Wednesday, August 7, 2019
Off the Shelf: Far, Far From Home
I know it's not Saturday—when I usually post such items as my favorite upcoming reads—but hey, I'm still languishing with this fever, though not quite knocked out enough to sleep away the days. So I read.
Right now, I'm about one-fifth the way through the collection of letters home from the Civil War front by Confederate soldiers (and brothers) Dick and Tally Simpson, Far, Far From Home. Compiled and annotated by Guy Everson and Edward Simpson, this 1994 volume, as did my experience reading Emmala Reed's journals, provides me very personal vignettes of the life and times of relatives of my ancestors.
"Tally" was Taliaferro Calhoun Simpson, and "Dick" his younger brother, Richard Wright Simpson. They were sons of my fourth great-aunt, Margaret Taliaferro, and her husband, Richard Franklin Simpson. Thankfully, the book organizes the cast of players—at least those from the extended family—according to relationships, so that the reader is informed of the connections, but you know I already have that diagrammed in my own family tree.
I've taken to reading these books concerning family members much as I have handled other books I am studying. First—and unabashedly—I'm reading slowly, bucking the trend to speed read for success (whatever that is). I take my cue from an old book I found useful in my homeschooling years, which I code-named the "How to Read a Book Book." By philosopher and educator Mortimer Adler, the book's title is literally How to Read a Book, and though it seems old-fashioned—it was originally written in 1940—it provides much thought in how to extract the most out of a volume.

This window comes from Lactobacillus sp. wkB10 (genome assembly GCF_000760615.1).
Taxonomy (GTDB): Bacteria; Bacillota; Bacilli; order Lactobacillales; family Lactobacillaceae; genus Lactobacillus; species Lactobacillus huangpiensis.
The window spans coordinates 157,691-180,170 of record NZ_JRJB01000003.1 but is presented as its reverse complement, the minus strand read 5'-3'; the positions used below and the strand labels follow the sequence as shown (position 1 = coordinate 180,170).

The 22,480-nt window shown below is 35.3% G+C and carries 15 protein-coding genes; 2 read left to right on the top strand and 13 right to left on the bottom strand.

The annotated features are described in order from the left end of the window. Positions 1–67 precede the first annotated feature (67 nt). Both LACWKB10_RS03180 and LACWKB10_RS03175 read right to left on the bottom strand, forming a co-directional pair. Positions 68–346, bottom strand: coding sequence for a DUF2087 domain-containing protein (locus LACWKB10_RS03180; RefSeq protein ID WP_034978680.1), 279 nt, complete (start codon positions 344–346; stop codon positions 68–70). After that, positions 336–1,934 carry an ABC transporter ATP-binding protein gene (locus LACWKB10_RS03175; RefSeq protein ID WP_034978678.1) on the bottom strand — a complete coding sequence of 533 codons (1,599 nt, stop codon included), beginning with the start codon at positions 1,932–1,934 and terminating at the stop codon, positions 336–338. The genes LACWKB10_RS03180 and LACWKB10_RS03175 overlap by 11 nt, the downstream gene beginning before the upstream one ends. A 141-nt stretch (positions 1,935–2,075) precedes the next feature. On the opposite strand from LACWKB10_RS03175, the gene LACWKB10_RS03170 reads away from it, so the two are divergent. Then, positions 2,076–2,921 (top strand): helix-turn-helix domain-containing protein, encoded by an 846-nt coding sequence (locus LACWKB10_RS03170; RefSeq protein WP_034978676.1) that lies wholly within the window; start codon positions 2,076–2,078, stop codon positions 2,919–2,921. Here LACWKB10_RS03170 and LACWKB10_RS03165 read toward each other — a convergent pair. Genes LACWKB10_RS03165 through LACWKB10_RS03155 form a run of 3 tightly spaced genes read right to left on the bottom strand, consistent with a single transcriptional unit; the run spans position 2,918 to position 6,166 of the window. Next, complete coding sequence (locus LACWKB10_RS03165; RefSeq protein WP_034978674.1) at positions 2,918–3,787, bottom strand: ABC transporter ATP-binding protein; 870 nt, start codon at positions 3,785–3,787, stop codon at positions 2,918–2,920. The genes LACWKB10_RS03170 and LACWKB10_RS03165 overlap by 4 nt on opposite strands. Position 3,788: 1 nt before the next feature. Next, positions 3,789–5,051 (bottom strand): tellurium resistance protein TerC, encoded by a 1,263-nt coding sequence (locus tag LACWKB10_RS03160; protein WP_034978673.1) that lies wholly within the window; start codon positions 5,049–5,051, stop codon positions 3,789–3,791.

Armed with those tiny Post-It flags, I am now off to pursue—and tag—any mentions of my direct line ancestors from the little town of Pendleton, South Carolina. Just as I did with the Emmala Reed book, I flag each footnote that needs to be double-checked. I'm especially on the outlook for any items which reveal relationships which are not already recorded in my own family tree—never know when such a detail might multiply out to connect with a current-day DNA match.
In the meantime, the flavor of the letters themselves, and the commentary provided by the editors, allow me to get a sense of life in general in Pendleton among the relatives of my ancestors. I never dreamed I'd have such a wonderful opportunity to catch such a glimpse, but here I have received that opportunity, thanks to such books, not once but now twice. If I can't get much of anything else done this week—I'm missing out on a wonderful mini-vacation in Monterey on account of this illness, by the way—at least I have some enjoyable reading in store.